Spectator on facebook

Spectator on facebook

Highest growth for Real estate taxes in Slovakia since 2013

Towns and villages increase real estate taxes by 2.33 percent on average in 2017.

Taxes on real estate for doing business are the highest in Púchov.(Source: Sme)

The year 2017 has brought higher real estate taxes to Slovakia, compared with previous years. They increased by 2.33 percent on average, which is the highest increase since 2013. The Business Alliance of Slovakia (PAS) introduced its analysis of real estate taxes on January 19.

Peter Kremský, executive director of PAS, sees especially that the tax hike in Bratislava is behind the increase, as most Slovak towns did not increase their real estate taxes.

The Slovak capital increased real estate tax on apartments and houses by 30 percent and on agricultural and other constructions by 50 percent but taxes rose especially for commercial spaces in blocks of apartments – in the Old Town they almost tripled and in other boroughs they rose by 160 percent.

But it is the town of Nové Mesto nad Váhom which can boast of the highest increase in real estate taxes when businesses will pay as much as 322 percent more than last year for commercial spaces.

On average, tax rates on commercial spaces for doing business in blocks of apartments increased the most – by as much as 9 percent.

Only three towns increased real estate taxes for premises doing business - Nové Mesto nad Váhom, Martin and Medzev. Nevertheles, the tax remains the lowest in the latter - €666 for real estate 1,000 square metres large and with a plot of 1,500 square metres.

Businesses will pay the highest taxes for premises for doing business in Púchov - as much as €6,449 for the same real estate. In Bratislava’s Old Town it will be roughly €5,000. In remaining boroughs of Bratislava and in Košice it will be roughly €4,100.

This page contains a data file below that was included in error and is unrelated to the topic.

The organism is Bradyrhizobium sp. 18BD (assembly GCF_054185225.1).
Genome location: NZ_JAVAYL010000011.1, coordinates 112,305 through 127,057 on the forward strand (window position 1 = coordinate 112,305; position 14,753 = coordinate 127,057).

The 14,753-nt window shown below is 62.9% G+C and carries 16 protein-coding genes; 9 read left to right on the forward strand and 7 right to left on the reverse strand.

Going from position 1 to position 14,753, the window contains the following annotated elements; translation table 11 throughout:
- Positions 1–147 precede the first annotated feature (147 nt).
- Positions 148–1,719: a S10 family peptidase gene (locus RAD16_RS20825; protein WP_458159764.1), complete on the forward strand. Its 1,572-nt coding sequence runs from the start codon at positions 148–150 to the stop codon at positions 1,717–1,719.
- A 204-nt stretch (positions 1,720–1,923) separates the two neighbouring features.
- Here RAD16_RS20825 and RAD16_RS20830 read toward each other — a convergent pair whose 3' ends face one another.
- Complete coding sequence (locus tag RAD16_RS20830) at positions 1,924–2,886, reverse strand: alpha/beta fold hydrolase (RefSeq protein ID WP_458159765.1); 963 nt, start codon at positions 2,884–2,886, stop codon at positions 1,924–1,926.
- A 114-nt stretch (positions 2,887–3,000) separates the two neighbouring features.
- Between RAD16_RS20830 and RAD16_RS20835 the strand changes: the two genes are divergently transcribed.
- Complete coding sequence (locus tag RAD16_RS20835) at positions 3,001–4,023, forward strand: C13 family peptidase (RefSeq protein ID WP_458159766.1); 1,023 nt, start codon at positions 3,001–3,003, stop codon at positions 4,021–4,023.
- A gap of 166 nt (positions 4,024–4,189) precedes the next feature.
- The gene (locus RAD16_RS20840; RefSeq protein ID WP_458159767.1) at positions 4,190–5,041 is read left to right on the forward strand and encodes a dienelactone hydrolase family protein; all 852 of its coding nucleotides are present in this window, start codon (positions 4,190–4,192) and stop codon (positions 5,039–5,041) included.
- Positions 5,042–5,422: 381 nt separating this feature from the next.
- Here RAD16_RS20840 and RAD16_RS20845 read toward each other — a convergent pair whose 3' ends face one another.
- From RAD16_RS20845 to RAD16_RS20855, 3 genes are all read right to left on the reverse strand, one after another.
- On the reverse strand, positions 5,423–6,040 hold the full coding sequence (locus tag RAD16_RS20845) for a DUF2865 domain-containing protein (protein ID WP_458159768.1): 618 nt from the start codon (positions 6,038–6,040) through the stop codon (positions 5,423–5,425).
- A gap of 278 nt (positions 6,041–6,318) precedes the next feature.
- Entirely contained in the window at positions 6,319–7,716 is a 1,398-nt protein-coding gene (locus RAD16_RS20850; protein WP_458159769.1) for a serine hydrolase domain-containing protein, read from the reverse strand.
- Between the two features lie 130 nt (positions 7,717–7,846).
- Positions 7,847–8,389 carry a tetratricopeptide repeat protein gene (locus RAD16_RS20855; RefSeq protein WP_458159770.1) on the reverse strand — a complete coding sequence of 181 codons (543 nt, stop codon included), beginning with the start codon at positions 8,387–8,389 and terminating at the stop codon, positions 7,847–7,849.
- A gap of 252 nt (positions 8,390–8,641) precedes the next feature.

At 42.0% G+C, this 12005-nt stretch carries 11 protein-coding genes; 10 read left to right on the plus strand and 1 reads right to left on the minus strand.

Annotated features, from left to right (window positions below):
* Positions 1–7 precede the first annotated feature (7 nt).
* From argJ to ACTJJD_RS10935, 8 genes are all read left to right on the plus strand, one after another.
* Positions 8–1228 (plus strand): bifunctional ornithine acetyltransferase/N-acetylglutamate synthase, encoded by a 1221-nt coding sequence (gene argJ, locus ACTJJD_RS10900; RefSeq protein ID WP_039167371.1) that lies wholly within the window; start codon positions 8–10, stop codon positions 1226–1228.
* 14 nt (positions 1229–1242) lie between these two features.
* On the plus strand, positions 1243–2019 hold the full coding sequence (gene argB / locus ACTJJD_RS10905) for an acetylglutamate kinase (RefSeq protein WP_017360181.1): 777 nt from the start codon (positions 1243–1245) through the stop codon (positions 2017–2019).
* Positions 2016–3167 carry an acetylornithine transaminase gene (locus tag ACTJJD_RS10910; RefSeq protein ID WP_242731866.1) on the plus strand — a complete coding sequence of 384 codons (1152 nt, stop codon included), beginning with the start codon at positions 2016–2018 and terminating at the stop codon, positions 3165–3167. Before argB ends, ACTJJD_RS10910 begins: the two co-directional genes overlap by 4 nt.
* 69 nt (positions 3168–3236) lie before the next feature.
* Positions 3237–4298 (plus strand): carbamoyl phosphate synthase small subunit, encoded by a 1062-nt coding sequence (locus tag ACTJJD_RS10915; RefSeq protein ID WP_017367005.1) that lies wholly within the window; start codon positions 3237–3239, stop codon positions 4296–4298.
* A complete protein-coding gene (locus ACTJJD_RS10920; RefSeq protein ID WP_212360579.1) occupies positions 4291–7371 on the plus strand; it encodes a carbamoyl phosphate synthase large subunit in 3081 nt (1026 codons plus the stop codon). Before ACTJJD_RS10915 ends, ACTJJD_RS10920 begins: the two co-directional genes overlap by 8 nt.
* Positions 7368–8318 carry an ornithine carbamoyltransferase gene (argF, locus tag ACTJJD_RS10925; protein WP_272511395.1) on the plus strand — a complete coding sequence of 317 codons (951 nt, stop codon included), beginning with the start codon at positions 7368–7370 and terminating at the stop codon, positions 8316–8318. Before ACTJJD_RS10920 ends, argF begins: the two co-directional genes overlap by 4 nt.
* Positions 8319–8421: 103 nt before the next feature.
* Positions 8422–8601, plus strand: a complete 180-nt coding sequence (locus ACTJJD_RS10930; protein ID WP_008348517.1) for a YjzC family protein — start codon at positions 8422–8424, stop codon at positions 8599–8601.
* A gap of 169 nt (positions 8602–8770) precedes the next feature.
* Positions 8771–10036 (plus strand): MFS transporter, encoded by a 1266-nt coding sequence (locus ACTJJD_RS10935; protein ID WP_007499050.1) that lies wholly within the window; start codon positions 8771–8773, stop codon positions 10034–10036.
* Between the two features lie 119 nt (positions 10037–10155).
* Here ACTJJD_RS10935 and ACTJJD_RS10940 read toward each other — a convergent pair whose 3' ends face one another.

But what surprises Kremský the most is that towns suffering from high unemployment are keeping their real estate taxes high.

“These towns, in spite of the high unemployment and lack of interest from investors, surprisingly do not try to draw them in with more favourable tax rates on commercial real estate,” said Kremský as cited by the TASR newswire. He believes that softer taxes might be a tool to lure new investors.

The processing of personal data is subject to our Privacy Policy and the Cookie Policy. Before submitting your e-mail address, please make sure to acquaint yourself with these documents.

Topic: Real Estate


This article is also related to other trending topics: Finances and Advisory

Top stories

We will not allow Ján and Martina to be forgotten

Statement from Slovak journalists half a year after the murder of Ján Kuciak and Martina Kušnírová

Illustrative stock photo

Yuri Dojc: I did not want to live under occupation

Slovakia is not even close to what I remember from my life here, says the Canadian-Slovak photographer.

Yuri Dojc today: "A reflection of an older man in the mirror with glimpse of an attractive woman , who is my wife"

Our emigrants’ stories: lessons in humanity

Slovaks who fled the 1968 occupation tell us what it means to be a refugee.

Pictures from The Gift pantomime show. Milan Sladek wrote it in the Swedish Goteborg in 1969 as a metaphor of Czechoslovakia's cohabitation with the Soviet Union.

We were on the run, but we were welcomed Photo

Slovak-Swiss writer Irena Brežná was forced to emigrate but found a way to fill her life with meaning in a foreign land.

Irena Brežná arrives to Switzerland.